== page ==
How Halima Aden’s Hijab Story Inspired My Own Hijab Journey

After two years abroad, I returned with hopes of ease. Day dreams produced glimmers of comfortable conversations lacking in cultural complexities. Like a lifelong friend, I embraced my home again, longing to avoid sideways glances, puzzled looks, and the flagrant whispers which effortlessly follow foreigners as they stumble through life’s daily song and dance.

With naiveté and an unstudied air of my changing landscape, I slipped back into American life. The banality of my black abaya now met with uncomfortable stares. A garment formerly shrouded in ease now a mockery of a former life. Tucked away amongst the lush rolling hills of the Jordan Valley, I blended, although messily, like a Monet lacking distinct demarcations, yet still joining the subtleties to make the bigger picture.

Now I here I sit, a Salvador Dali on this playground of platinum blonde moms in the appropriate motherhood uniform of Fabletics. I guess I didn’t get the notice that the landscape had changed and I had now entered the wrong play.

Come away now, it’s time to go.”

Her nervous stare and awkward tug gave her away. You know, the look one might get if they show up at the party no one invited them to. I tried to brush it off, but couldn’t fail to notice how the woman and her little girl never actually left the playground. Just my daughter and I. The ominous black abaya and hijab. The sweet, shy toddler tumbling about the sandbox. The innocent blonde child skipping away with mom, glancing back at her former instant friend.

When the restless traveler returns home, they anticipate a comforting normalcy with a natural acceptance. It should be an effortless movement through the daily song and dance. Yet I felt the need to explain myself. To un-package the misconceptions which unwillingly defined me.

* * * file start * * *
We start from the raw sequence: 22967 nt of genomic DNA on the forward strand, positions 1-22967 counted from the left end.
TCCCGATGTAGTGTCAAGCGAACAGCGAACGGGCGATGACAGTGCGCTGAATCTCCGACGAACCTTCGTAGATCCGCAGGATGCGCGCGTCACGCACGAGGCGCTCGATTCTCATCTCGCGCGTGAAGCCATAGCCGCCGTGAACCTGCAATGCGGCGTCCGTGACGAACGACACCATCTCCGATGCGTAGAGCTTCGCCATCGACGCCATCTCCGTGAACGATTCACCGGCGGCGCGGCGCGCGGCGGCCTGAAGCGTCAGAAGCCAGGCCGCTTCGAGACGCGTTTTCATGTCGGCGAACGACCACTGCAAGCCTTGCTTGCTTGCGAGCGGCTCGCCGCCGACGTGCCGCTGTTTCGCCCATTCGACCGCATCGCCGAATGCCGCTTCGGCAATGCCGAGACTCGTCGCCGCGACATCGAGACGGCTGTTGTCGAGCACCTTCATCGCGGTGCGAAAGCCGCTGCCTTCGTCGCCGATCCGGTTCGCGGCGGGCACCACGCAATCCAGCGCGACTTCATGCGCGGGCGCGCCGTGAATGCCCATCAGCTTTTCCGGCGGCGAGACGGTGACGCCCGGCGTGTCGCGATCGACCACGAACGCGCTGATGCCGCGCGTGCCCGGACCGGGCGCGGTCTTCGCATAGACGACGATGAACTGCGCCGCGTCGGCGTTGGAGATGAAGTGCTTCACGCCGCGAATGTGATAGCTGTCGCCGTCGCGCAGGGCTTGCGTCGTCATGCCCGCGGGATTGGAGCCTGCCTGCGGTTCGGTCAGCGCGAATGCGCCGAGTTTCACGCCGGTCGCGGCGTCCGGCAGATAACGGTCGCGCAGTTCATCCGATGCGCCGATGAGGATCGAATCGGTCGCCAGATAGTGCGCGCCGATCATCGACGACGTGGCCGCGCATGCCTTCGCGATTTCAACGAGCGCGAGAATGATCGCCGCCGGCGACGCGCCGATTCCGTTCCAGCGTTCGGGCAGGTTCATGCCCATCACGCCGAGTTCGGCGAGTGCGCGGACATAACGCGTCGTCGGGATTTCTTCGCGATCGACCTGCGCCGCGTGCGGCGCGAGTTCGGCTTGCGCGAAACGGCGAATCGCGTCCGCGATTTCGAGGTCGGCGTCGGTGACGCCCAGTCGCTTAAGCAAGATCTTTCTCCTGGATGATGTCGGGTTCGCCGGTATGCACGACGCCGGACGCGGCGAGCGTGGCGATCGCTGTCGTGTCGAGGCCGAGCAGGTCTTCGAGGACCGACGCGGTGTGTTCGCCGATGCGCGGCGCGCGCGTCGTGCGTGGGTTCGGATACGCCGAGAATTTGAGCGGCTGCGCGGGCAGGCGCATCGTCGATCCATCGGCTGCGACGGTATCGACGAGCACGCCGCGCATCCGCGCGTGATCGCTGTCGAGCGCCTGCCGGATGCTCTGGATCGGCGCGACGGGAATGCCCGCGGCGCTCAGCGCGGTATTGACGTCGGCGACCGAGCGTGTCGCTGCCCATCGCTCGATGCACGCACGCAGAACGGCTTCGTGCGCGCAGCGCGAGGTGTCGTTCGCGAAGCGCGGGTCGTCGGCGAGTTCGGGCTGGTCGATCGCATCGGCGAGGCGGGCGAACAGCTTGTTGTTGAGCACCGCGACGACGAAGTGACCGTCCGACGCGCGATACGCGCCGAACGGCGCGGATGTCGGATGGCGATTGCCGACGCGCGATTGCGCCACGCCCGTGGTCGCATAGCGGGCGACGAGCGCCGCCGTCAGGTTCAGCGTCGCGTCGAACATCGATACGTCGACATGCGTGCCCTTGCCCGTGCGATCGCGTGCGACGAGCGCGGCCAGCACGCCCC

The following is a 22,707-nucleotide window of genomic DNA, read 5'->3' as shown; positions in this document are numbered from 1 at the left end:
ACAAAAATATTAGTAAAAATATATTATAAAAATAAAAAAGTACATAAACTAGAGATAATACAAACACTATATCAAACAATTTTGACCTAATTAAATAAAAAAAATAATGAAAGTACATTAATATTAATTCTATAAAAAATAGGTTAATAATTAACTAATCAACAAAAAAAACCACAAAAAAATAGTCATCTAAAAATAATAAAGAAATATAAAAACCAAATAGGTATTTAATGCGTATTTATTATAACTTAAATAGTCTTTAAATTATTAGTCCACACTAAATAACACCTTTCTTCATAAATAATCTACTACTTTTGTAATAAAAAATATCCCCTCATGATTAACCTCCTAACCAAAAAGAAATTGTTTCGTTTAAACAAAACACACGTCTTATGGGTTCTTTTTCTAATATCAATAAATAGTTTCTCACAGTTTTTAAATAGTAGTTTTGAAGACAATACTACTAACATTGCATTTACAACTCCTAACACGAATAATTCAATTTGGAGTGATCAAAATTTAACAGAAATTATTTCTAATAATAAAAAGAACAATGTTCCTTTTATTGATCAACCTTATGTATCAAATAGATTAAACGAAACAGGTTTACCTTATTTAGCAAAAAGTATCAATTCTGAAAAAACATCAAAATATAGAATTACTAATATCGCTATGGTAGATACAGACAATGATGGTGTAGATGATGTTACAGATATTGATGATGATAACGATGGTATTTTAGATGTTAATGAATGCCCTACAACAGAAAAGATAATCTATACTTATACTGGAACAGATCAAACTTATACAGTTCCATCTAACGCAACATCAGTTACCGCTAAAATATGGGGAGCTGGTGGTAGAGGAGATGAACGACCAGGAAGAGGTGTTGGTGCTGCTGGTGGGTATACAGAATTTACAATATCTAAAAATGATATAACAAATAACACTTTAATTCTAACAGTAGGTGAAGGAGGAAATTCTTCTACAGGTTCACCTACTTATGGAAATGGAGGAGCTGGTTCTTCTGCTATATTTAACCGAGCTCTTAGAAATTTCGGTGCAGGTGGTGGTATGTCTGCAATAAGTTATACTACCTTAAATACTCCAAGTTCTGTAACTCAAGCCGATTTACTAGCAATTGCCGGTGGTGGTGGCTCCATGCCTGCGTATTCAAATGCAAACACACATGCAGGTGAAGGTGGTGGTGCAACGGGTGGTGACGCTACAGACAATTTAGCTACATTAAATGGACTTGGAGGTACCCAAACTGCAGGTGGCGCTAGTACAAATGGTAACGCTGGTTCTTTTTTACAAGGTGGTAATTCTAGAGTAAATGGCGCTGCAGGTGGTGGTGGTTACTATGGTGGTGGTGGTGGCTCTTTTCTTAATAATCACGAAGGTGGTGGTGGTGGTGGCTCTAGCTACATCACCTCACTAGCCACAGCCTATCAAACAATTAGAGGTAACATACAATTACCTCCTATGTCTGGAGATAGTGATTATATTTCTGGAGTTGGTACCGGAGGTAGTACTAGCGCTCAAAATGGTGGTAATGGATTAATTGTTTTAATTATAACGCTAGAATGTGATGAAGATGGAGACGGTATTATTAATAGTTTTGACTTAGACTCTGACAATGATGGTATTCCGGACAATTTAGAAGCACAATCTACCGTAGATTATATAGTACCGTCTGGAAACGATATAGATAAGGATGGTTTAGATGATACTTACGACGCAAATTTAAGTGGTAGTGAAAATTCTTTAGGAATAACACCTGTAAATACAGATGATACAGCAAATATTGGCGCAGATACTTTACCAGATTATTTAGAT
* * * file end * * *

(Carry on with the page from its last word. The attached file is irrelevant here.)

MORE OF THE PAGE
Each day I pushed back that nagging thought of un-welcome, outcast, oppressed. If I could forget the playground, then I could also forget the cashier who refused to speak to me, the apartment neighbor’s taking bets on removing my hijab, the profanity laced highway drive-by almost sputtering me out of the lane. The job search which inevitably ended in “You gave the best interview, but we felt the other candidate was a better fit.”

A better fit. Less black, more color. Less coverage, more skin. Less drapery; less fabric; less outfit…more fit. For is that not what they mean when they say the better fit?

A better fit. Less black, more color. Less coverage, more skin. Less drapery; less fabric; less outfit…more fit. For is that not what they mean when they say the better fit?

Unable to withstand the ceaseless tide of good-byes, good lucks and “do not enter,” I altered a little here and there. Discarding the outer garment — for it’s not sunnah anyhow, right? For the skinny jeans and quarter sleeves. At least I’ll leave a mark this way. A seat at the table — yes, this is the goal. That crack in the glass ceiling instead of tearing it all down.

Each day the inner divide grew between who I longed to be and how I could please you, my country, the home I knew. As if we must be torn in two, an unsolvable Rubik’s cube. Our masjid calling for our sisters to remain steadfast in deen, yet never the ones required to understand what that means.

Until today, I struggle to construct the right me, the acceptable me to the home I knew and that adoptive land that seemed to change me to you. Do I wear the turban today with the crowd-pleasing skinny jeans or that jilbab which speaks to the most authentic side of me? Can I bear the separation from the ease of acceptance with which America denies me?

Late night one week, I stare out at IG, aimlessly switching from story to story until Halima Aden halts me. I hear deen over dunya, but so rarely see it before me. It was a bold stance. One of liberation, despite the expected calls of oppression, because when a Muslim woman claims agency over her body it’s repulsive and demeaning. I saw the safety net of home in her personal agency. That my body is my own. It is my home and it belongs exactly where it resides. It’s covered in fabric of my choosing, tailor-made or elegantly draped. My home holds no uniform, no standard for others to tell and to behold. I am as I should be — a shroud of divine love beckoning toward another way.

Jessica Daqamsseh is a freelance writer, published poet and educator based in North Carolina.